Nearly 200 top mathematicians and scientists, including four Nobel laureates, are urging U.S. Secretary of Education Richard W. Riley to withdraw the government's endorsement of math programs that experiment with nontraditional teaching methods.

The strongly worded letter expresses outrage that some of the 10 widely used programs leave out such basic skills as multiplying two-digit numbers and dividing fractions.

"These curricula are among the worst in existence," said David Klein, a Cal State Northridge math professor who was one of the letter's authors. "To recommend these books as exemplary and promising would be a joke if it weren't so damaging."

Those signing the letter fear that a government endorsement of the programs will be a powerful force pushing teachers and school districts to use "dumbed down" instructional materials and methods. Several said they see the letter, which is to be publicized widely today, as providing a countervailing argument.

Klein was joined by math professors and physicists from UC Berkeley, Stanford University, Harvard University, the University of Chicago and elsewhere. The signers also include two winners of the Field Medal, which is the top honor in the field of mathematics, and Nobel laureates in physics Steven Chu (1997), Sheldon Lee Glashow (1997), Leon M. Lederman (1988), and Steven Weinberg (1979).

"I'm hoping to provide ammunition for teachers who are under pressure to adopt some of these programs," said Richard Askey, who holds an endowed chair in math at the University of Wisconsin.

More broadly, those signing the highly unusual letter want the federal government to refrain from taking sides in the continuing national education debate that some have dubbed the "math wars."

Linda P. Rosen, Riley's top math advisor, said the endorsements are not likely to be withdrawn. She said Congress directed the department to create the panel of experts that made the recommendations and that the intent was to help school districts make informed choices when purchasing math programs.

But, she said, such decisions remain "absolutely locally based" and that school districts must take local opinions into account.

Steven Leinwand, a member of the federal panel that judged the books, defended the selection process.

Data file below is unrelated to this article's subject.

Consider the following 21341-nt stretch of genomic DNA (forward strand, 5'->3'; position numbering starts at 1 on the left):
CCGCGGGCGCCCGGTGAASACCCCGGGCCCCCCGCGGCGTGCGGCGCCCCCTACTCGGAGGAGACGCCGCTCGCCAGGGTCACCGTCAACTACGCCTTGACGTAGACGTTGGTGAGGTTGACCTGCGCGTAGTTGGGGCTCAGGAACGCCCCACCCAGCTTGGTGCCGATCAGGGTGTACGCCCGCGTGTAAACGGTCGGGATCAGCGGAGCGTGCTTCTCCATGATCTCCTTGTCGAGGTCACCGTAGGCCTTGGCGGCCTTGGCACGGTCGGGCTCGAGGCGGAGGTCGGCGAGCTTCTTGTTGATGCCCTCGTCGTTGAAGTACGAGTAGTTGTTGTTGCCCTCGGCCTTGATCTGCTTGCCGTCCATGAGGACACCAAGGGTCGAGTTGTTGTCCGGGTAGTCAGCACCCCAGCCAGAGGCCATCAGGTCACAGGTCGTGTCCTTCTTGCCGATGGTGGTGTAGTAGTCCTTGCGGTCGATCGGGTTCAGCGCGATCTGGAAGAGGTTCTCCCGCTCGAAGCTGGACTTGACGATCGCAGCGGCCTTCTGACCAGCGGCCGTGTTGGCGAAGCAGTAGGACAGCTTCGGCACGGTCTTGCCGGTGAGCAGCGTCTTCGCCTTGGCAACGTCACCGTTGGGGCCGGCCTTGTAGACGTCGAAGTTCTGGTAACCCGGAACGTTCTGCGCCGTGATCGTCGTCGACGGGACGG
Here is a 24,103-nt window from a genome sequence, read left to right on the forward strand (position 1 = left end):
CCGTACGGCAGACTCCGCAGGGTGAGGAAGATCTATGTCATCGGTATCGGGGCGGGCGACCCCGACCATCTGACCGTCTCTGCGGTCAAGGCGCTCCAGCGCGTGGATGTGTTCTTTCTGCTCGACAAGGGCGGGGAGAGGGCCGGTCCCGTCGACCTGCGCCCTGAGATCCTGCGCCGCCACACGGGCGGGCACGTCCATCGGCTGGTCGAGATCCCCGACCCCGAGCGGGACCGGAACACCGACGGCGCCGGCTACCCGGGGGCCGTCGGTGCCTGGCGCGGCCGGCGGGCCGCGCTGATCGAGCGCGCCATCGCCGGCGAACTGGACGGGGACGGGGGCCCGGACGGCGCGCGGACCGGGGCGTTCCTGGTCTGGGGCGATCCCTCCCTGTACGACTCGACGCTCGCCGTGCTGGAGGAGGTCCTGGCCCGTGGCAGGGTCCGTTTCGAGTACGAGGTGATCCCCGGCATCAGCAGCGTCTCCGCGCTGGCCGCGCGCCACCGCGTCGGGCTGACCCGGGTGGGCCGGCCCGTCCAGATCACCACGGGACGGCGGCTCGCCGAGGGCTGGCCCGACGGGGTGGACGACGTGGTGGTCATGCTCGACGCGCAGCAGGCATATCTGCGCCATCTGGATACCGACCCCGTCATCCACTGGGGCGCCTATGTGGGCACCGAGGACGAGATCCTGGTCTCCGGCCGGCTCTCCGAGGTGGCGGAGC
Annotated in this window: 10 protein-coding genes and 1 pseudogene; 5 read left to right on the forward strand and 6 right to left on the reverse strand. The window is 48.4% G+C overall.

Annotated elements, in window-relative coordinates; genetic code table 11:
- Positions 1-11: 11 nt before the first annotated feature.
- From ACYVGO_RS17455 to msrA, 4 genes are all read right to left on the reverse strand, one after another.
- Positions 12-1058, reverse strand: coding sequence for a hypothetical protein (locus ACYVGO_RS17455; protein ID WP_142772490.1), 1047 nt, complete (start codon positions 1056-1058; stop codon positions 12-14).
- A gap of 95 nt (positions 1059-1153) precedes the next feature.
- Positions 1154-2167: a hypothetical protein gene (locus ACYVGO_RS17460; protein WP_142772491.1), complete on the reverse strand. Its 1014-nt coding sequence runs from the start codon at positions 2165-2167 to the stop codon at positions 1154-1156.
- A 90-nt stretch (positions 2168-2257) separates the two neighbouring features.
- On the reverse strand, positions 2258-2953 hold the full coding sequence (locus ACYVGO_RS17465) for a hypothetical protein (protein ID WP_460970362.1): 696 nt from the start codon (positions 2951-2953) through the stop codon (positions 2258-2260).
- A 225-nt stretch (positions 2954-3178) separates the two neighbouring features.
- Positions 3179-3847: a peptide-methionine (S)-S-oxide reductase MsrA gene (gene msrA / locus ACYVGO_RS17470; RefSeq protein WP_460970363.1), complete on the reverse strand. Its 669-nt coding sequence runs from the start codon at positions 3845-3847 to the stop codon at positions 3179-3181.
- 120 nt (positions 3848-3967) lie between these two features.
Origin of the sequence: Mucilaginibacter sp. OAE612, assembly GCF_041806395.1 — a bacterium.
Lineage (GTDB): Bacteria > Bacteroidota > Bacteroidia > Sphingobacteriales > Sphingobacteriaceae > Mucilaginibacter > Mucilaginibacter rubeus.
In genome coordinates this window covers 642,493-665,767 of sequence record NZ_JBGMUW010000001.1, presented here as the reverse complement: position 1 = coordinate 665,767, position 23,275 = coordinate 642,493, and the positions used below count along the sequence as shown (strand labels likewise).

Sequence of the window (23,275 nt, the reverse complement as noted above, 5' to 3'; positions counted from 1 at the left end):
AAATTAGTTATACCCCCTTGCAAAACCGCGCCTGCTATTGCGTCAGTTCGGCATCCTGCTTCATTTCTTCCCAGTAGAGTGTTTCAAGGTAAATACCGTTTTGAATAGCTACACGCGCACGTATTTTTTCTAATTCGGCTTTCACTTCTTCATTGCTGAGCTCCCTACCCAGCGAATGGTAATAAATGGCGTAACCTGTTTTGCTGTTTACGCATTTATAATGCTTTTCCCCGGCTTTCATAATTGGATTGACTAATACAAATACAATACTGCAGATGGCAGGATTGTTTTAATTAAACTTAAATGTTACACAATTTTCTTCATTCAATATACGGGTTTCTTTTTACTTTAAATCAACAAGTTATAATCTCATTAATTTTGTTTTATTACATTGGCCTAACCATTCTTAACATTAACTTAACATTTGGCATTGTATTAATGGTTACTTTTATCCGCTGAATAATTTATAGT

"Every one of the programs designated as exemplary had real, clean data that showed test scores going up," said Leinwand, a consultant to the Connecticut Department of Education.

But he acknowledged a difference of opinion among mathematicians as to what constitutes good mathematics. "These programs do not teach kids to do five-digit by three-digit long division problems," he said. "Instead, they teach all kids, not just a few kids, when and why people need to divide."

Rosen and others said the letter represents an escalation in the back-and-forth rhetorical struggle over how to promote mathematical understanding without sacrificing the ability to compute accurately.

As a result of the controversy, the nation's leading mathematics education group and the leading proponent of nontraditional methods, the National Council of Teachers of Mathematics, has sought input from professional mathematicians. Some fear that this letter will hamper those efforts.

"I have an uncomfortable sense that everyone is talking past one another," Rosen said. "What's missing in the whole darn thing are the students . . . and that's very unfortunate and just devastating to all of us who care deeply about young people."

Hung-Hsi Wu, a UC Berkeley math professor and a co-author of the letter, acknowledged that not all mathematicians agree with it. But, he said, he wrote it out of a sense of "social obligation" to improve math instruction.

The use of nontraditional instructional materials by schools has sparked protests in communities across the nation. Usually, those who complain are parents who are concerned that their children are failing to learn fundamental skills, that solving algebraic equations is being de-emphasized and that math class has been downgraded to math appreciation class, leaving high school graduates unprepared for college-level courses.

In California, at least, the traditionalists have gained the upper hand. The state adopted standards for math classes that stress memorization of multiplication tables and only limited use of calculators, as well as an understanding of concepts such as place value.

As a result, the state rejected, or did not consider, all of the math programs recommended by the federal government except for a part of one, so school districts are prevented from using state textbook funds to buy them.

Still, the materials on the federal recommended list remain in widespread use across the state and have been the focus of protests by parents in Palo Alto, Escondido, Torrance, Simi Valley, Los Angeles and many other cities around the state.

Similar battles have occurred nationally.